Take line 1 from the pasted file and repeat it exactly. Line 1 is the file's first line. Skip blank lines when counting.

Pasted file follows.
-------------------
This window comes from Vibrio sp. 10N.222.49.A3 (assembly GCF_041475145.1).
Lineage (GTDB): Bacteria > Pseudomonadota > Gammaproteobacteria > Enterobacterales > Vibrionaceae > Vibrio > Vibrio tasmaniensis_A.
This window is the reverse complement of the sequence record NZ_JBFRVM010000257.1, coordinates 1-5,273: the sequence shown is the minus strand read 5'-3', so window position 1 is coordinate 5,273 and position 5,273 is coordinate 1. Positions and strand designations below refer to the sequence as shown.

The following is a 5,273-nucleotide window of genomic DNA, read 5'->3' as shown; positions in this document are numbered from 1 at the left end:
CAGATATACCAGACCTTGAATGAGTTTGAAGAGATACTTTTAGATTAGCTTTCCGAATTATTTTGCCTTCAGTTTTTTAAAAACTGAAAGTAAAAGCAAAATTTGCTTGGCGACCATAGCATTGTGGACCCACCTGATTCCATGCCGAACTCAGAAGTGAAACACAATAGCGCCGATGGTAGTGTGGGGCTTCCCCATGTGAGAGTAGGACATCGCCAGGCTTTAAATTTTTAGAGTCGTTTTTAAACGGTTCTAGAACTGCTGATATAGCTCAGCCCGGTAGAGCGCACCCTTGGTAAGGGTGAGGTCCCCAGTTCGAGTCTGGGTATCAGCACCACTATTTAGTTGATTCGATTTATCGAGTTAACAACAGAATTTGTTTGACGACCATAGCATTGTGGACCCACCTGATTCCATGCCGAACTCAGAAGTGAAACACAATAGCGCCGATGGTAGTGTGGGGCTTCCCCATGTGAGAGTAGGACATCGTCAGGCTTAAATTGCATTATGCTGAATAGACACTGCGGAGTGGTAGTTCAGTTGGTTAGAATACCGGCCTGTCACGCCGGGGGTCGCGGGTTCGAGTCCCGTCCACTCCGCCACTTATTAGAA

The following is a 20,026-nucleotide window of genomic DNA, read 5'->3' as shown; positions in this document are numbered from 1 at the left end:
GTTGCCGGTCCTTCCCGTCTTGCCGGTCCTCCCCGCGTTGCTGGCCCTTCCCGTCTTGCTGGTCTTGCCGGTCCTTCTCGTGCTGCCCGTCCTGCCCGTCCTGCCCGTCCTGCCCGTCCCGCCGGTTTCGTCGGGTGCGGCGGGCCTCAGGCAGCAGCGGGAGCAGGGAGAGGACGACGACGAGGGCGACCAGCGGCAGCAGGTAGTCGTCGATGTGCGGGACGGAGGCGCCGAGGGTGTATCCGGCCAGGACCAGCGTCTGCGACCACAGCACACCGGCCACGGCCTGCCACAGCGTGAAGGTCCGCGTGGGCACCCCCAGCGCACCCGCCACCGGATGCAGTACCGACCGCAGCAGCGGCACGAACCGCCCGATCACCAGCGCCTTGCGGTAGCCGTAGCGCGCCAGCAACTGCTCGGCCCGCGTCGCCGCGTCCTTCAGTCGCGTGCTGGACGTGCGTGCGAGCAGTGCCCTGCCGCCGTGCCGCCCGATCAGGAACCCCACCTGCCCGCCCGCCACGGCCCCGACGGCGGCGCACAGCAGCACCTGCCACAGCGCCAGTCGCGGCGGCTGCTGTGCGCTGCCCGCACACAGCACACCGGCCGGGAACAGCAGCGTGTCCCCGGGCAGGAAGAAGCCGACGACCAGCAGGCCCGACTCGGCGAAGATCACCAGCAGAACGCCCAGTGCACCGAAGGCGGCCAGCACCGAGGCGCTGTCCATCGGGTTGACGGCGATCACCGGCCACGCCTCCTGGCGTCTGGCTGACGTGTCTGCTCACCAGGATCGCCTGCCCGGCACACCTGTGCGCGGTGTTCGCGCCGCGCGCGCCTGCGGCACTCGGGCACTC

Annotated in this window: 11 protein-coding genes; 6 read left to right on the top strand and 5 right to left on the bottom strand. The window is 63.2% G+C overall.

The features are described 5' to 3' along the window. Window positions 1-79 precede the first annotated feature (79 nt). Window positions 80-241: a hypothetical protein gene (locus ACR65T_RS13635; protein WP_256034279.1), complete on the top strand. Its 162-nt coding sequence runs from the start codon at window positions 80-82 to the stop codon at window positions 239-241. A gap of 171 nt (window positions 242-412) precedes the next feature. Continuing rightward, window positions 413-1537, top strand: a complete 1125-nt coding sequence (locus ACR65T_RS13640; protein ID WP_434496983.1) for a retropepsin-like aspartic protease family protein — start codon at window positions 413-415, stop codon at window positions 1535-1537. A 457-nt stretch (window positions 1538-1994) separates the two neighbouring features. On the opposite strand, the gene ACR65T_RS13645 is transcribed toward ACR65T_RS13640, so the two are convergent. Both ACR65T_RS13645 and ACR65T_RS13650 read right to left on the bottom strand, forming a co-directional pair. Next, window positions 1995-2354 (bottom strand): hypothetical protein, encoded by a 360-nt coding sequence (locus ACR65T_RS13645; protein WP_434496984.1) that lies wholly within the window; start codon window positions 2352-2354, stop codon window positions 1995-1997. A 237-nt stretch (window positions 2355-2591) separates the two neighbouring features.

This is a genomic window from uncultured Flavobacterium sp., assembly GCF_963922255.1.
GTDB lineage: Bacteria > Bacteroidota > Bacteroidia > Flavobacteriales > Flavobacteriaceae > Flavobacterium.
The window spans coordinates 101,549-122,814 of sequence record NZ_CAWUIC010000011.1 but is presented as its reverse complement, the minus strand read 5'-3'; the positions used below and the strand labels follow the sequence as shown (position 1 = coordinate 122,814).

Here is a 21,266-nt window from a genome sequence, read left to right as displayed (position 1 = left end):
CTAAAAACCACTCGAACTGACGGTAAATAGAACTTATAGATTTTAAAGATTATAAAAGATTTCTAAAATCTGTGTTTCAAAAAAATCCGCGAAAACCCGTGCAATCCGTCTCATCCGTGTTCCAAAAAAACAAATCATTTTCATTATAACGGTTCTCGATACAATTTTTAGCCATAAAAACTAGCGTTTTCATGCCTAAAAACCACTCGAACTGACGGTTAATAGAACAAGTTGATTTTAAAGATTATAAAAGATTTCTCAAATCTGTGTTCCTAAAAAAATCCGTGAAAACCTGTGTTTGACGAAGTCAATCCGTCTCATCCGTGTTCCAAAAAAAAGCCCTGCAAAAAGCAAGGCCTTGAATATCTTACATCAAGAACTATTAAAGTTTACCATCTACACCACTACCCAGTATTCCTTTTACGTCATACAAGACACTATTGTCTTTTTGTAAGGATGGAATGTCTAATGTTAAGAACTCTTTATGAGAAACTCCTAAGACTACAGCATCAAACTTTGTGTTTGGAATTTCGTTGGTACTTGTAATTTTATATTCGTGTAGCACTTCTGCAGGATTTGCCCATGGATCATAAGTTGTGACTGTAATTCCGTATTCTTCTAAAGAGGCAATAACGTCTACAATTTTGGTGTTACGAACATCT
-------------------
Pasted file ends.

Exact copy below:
This window comes from Vibrio sp. 10N.222.49.A3 (assembly GCF_041475145.1).